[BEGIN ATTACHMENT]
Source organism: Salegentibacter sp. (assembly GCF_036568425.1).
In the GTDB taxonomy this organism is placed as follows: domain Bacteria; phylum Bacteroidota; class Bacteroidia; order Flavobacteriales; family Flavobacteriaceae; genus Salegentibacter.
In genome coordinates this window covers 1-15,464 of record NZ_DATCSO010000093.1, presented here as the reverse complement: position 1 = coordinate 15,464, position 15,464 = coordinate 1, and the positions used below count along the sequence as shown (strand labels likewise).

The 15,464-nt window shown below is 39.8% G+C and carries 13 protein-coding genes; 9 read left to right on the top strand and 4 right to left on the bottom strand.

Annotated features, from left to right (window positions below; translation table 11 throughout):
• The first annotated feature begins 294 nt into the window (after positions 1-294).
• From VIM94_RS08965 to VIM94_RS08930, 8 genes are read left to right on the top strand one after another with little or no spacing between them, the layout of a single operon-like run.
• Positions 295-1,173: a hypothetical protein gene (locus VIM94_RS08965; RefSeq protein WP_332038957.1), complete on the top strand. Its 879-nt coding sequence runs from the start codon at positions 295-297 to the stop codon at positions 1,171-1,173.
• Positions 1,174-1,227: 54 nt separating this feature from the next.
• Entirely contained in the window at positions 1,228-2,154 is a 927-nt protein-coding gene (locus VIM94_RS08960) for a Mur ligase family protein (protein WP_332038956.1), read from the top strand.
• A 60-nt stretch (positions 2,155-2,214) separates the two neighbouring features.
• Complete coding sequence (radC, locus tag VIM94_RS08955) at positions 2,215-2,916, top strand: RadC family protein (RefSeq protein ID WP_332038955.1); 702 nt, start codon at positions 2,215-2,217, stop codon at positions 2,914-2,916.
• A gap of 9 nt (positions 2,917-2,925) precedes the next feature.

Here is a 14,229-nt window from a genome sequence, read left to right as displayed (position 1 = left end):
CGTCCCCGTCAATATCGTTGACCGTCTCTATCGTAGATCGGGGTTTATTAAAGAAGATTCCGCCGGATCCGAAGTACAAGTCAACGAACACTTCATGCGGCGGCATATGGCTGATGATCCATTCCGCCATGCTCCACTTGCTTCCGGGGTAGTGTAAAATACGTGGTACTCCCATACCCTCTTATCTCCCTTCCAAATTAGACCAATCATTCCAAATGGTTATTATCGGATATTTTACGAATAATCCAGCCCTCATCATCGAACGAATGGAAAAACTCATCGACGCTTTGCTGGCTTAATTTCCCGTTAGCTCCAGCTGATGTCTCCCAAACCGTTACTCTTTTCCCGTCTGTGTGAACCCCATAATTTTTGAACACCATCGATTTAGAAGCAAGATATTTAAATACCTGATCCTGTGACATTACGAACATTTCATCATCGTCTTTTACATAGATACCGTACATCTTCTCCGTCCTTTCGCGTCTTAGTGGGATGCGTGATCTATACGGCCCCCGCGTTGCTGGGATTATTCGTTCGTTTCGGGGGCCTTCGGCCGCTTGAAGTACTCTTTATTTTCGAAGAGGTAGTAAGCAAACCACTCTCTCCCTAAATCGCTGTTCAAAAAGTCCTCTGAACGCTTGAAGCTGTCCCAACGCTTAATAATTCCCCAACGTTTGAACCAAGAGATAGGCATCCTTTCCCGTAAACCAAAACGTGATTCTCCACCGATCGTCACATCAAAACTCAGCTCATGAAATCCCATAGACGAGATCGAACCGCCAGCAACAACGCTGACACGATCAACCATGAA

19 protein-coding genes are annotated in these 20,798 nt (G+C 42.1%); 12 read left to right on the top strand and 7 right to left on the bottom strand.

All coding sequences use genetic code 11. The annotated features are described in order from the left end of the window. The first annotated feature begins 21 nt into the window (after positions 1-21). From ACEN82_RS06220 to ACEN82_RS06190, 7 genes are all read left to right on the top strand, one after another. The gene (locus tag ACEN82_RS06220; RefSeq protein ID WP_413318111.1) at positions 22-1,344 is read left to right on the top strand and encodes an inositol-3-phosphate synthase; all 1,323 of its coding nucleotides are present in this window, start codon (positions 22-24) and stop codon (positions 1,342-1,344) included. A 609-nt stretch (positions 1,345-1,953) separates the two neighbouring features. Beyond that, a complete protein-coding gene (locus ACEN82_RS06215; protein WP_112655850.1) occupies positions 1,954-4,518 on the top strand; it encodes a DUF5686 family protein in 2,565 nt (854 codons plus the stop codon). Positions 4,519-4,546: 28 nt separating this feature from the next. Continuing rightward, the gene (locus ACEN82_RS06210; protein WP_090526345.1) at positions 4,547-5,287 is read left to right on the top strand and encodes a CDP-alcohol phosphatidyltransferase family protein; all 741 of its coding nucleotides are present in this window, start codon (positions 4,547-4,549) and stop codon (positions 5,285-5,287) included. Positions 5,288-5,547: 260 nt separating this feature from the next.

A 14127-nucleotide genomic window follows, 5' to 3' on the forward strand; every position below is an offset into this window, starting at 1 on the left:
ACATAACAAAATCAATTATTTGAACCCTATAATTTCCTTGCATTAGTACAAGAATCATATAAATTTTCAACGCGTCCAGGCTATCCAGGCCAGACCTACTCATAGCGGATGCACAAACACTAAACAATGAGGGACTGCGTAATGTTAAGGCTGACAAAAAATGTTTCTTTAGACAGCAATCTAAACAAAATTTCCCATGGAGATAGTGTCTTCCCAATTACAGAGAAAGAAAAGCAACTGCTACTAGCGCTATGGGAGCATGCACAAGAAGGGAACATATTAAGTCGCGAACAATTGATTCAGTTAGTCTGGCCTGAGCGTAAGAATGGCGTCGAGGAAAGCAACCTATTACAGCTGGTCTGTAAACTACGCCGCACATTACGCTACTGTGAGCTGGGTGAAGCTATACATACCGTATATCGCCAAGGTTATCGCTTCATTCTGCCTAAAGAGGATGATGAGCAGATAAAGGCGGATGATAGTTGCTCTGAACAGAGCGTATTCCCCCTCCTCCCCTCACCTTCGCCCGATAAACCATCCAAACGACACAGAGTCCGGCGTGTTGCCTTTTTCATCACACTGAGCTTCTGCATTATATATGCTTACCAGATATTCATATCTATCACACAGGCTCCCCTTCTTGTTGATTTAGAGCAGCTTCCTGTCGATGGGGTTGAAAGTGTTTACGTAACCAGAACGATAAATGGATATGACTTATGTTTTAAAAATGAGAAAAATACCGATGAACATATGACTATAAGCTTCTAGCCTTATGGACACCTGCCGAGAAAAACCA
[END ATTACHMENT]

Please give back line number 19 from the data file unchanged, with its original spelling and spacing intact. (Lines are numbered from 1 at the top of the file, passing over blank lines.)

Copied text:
ACATAACAAAATCAATTATTTGAACCCTATAATTTCCTTGCATTAGTACAAGAATCATATAAATTTTCAACGCGTCCAGGCTATCCAGGCCAGACCTACTCATAGCGGATGCACAAACACTAAACAATGAGGGACTGCGTAATGTTAAGGCTGACAAAAAATGTTTCTTTAGACAGCAATCTAAACAAAATTTCCCATGGAGATAGTGTCTTCCCAATTACAGAGAAAGAAAAGCAACTGCTACTAGCGCTATGGGAGCATGCACAAGAAGGGAACATATTAAGTCGCGAACAATTGATTCAGTTAGTCTGGCCTGAGCGTAAGAATGGCGTCGAGGAAAGCAACCTATTACAGCTGGTCTGTAAACTACGCCGCACATTACGCTACTGTGAGCTGGGTGAAGCTATACATACCGTATATCGCCAAGGTTATCGCTTCATTCTGCCTAAAGAGGATGATGAGCAGATAAAGGCGGATGATAGTTGCTCTGAACAGAGCGTATTCCCCCTCCTCCCCTCACCTTCGCCCGATAAACCATCCAAACGACACAGAGTCCGGCGTGTTGCCTTTTTCATCACACTGAGCTTCTGCATTATATATGCTTACCAGATATTCATATCTATCACACAGGCTCCCCTTCTTGTTGATTTAGAGCAGCTTCCTGTCGATGGGGTTGAAAGTGTTTACGTAACCAGAACGATAAATGGATATGACTTATGTTTTAAAAATGAGAAAAATACCGATGAACATATGACTATAAGCTTCTAGCCTTATGGACACCTGCCGAGAAAAACCA